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The meaning and origin of the expression: Hasta la vista

Hasta la vista

What's the meaning of the phrase 'Hasta la vista'?

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'Hasta la vista' translates from the Spanish as 'see you later'.

The origin of 'Hasta la vista' - the short version

Hasta la vista, just meaning 'bye' or 'see you later' in Spanish, was brought to the public's attention after it became a catchphrase in the 1991 film Terminator 2: Judgment Day.

The origin of 'Hasta la vista' - the full story

Hasta la vista, babyAlthough many Spanish speakers would use 'hasta luego' to say 'see you later', hasta la vista is also a way of saying goodbye.

This phrase has been in everyday use in Spanish-speaking countries for some time. It was used in the popular song Looking for a New Love, which was taken from Jody Watley's first album and released as a single in 1987:

My love was true
Still you threw it all away
But now you’re like the rest
Unworthy of my best
Hasta la vista, baby

Hasta la vista baby'Hasta la vista, baby' came to the wider attention of the English-speaking world via the 1991 film Terminator 2: Judgment Day, written by James Cameron and William Wisher Jr.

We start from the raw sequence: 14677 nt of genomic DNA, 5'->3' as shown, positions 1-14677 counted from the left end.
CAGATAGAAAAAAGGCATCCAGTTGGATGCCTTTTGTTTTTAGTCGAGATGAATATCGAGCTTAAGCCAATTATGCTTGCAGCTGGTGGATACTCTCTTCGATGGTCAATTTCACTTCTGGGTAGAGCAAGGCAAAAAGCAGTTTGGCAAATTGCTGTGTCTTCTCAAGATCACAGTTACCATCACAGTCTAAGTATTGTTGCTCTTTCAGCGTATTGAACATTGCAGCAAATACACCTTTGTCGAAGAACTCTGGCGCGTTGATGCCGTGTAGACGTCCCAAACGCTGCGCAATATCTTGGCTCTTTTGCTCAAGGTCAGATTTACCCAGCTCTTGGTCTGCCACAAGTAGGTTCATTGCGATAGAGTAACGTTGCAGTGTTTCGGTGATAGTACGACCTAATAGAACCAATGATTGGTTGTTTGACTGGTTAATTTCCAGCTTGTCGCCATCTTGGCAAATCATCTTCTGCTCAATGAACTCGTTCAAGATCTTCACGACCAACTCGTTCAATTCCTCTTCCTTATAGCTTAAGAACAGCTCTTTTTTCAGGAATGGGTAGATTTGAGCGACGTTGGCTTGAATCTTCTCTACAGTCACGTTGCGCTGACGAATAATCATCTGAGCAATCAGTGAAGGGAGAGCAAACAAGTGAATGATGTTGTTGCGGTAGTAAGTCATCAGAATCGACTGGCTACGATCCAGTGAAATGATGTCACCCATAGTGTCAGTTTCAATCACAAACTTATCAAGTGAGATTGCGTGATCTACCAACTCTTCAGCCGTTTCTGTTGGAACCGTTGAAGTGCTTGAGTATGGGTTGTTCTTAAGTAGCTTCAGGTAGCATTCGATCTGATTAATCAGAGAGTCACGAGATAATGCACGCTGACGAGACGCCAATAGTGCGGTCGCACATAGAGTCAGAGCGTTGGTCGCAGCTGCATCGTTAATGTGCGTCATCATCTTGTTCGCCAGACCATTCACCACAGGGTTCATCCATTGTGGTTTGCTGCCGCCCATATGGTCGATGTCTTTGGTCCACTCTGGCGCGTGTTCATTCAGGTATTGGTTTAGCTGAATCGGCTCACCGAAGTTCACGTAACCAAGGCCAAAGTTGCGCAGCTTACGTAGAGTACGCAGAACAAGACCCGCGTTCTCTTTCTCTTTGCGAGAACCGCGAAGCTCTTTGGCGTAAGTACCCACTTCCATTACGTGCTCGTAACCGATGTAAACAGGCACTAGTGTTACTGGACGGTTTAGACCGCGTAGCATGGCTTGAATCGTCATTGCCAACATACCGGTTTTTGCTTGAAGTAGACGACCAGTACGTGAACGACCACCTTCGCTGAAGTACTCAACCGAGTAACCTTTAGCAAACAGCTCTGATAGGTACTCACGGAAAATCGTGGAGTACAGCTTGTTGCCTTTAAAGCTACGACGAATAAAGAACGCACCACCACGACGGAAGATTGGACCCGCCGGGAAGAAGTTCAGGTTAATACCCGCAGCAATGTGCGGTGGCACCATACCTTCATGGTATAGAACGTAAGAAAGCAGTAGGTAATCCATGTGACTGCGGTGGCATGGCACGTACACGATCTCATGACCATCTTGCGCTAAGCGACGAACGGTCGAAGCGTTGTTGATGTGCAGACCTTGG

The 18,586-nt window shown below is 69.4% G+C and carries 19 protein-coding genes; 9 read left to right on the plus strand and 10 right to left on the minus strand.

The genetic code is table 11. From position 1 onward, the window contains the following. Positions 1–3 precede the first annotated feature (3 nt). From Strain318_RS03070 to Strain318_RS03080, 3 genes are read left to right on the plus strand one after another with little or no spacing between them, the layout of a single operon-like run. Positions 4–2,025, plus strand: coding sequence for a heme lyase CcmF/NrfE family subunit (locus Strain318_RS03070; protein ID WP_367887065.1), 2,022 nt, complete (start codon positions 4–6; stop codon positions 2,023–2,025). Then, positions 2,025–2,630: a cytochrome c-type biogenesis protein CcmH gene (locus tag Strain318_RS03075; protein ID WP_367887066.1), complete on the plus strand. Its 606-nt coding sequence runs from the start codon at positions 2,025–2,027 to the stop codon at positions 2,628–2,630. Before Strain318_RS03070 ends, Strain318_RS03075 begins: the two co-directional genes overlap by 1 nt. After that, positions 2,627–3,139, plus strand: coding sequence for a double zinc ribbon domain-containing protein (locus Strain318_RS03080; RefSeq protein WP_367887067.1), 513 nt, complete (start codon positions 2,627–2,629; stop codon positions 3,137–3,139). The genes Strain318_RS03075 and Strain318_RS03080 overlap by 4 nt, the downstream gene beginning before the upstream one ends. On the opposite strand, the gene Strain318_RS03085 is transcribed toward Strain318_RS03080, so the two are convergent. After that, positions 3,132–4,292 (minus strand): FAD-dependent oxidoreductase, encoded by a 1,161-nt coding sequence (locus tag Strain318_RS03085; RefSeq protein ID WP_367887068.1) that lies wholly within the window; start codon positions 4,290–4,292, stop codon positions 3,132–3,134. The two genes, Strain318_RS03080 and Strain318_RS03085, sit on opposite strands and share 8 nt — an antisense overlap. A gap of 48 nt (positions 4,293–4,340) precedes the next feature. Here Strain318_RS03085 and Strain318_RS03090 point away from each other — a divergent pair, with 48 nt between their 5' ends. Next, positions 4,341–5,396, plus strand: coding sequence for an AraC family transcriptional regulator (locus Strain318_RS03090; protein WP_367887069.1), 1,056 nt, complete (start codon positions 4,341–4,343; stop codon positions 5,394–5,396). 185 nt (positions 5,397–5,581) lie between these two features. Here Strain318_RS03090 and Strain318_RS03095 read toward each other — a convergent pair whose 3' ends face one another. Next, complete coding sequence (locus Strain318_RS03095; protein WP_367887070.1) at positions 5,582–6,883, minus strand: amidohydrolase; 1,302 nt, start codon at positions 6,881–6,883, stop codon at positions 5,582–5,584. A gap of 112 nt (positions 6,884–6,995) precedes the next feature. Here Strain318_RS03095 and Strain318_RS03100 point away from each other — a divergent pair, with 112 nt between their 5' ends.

The phrase features in an exchange between the film's characters John Connor (Edward Furlong) and 'The Terminator' (Arnold Schwarzenegger):

John Connor: No, no, no, no. You gotta listen to the way people talk. You don't say "affirmative," or some s*** like that. You say "no problemo." And if someone comes on to you with an attitude you say "eat me." And if you want to shine them on it's "hasta la vista, baby."
The Terminator: Hasta la vista, baby.
John Connor: Yeah but later, dickwad. And if someone gets upset you say, "chill out"! Or you can do combinations.
The Terminator: Chill out, dickwad.
John Connor: Great! See, you're getting it!
The Terminator: No problemo.

'Hasta la vista' is sometimes misspelled as 'asta la vista'.

Gary Martin - the author of the website.

By Gary Martin

Gary Martin is a writer and researcher on the origins of phrases and the creator of the Phrase Finder website. Over the past 26 years more than 700 million of his pages have been downloaded by readers. He is one of the most popular and trusted sources of information on phrases and idioms.

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